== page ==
M198 howitzer

U.S. Army Soldiers of Alpha Battery, 2nd Battalion, 377th Parachute Field Artillery Regiment, 4th Brigade Combat Team, 25th Infantry Division, prepare for a fire mission in order to register their new M198 155 mm howitzer at Forward Operating Base Boris, East Paktia, Afghanistan, August 8, 2009.

The M198 howitzer is a medium-sized, towed artillery piece, developed for service with the United States Army and Marine Corps. It was commissioned to be a lightweight replacement for the WWII-era M114 155mm howitzer. It was designed and prototyped at the Rock Island Arsenal in 1969 with firing tests beginning in 1970 and went into full production there in 1978. It entered service in 1979 and since then 1,600 units have been produced and put into operation.

The M198 is being replaced in US and Australian service by the BAE M777 howitzer.

The M198 155mm howitzer weighs under 16,000 pounds, allowing it to be dropped by parachute or transported by a CH-53E Super Stallion or CH-47 Chinook. The M198 is a towed howitzer that is transported tail first. The gun tube can be rotated over the howitzer's trail legs to reduce its length, though this requires removal of the muzzle brake, or left in the firing position for faster deployment. When firing, the weapon is lowered onto its baseplate rather than being anchored to the ground, allowing for rapid emplacement. The breech is operated manually via a screw type mechanism that rests low in an ergonomic position. The M198 fires non-fixed ammunition and can be loaded with a variety of propellants and projectiles. The effective range is 18,100 meters when firing standard projectiles, and it increases to 30,000 meters when firing rocket-assisted projectiles and guided ammunition. With the 52-caliber modification the range can surpass 40,000 meters. The weapon system requires a crew of 11 and is capable of firing at a maximum rate of four rounds per minute, two sustained.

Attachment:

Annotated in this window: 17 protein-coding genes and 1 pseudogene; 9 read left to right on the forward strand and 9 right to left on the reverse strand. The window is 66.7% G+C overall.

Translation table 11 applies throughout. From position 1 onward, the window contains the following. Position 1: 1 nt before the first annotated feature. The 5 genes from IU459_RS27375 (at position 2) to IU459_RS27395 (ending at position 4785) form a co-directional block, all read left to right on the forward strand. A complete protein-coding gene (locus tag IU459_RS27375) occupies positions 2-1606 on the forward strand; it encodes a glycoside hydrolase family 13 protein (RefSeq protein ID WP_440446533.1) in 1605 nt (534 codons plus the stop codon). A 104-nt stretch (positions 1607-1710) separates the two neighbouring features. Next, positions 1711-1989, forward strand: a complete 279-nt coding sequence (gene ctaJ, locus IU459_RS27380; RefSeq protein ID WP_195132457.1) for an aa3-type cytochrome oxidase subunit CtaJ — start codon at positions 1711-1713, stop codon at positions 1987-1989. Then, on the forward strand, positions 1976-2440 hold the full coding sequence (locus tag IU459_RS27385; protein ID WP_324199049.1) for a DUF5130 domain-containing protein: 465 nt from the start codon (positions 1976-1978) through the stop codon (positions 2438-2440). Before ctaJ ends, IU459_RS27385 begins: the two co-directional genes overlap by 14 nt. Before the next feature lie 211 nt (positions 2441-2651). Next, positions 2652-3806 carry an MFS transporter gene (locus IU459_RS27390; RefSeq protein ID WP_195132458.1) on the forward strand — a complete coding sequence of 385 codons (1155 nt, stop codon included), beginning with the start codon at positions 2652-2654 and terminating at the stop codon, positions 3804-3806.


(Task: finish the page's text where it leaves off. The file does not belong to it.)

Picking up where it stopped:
The M198 is deployed in separate corps- and army-level field artillery units, as well as in artillery battalions of light and airborne divisions. It also provides field artillery fire support for all Marine Air-Ground Task Force organizations.

Weight 7,154 kg (15,772 lb)
Length Combat: 11 m (36 ft 2 in)
Travel: 12.3 m (40 ft 6 in)
Width Travel: 2.8 m (9 ft 2 in)
Height Travel: 2.9 m (9 ft 6 in)
Crew 9 enlisted men
Caliber 155 mm (6.1 in)
Rate of fire Maximum: 4 rpm
Sustained: 2 rpm
Maximum range Conventional: 22.4km (14 mi)
RAP: 30km (18.6 mi)


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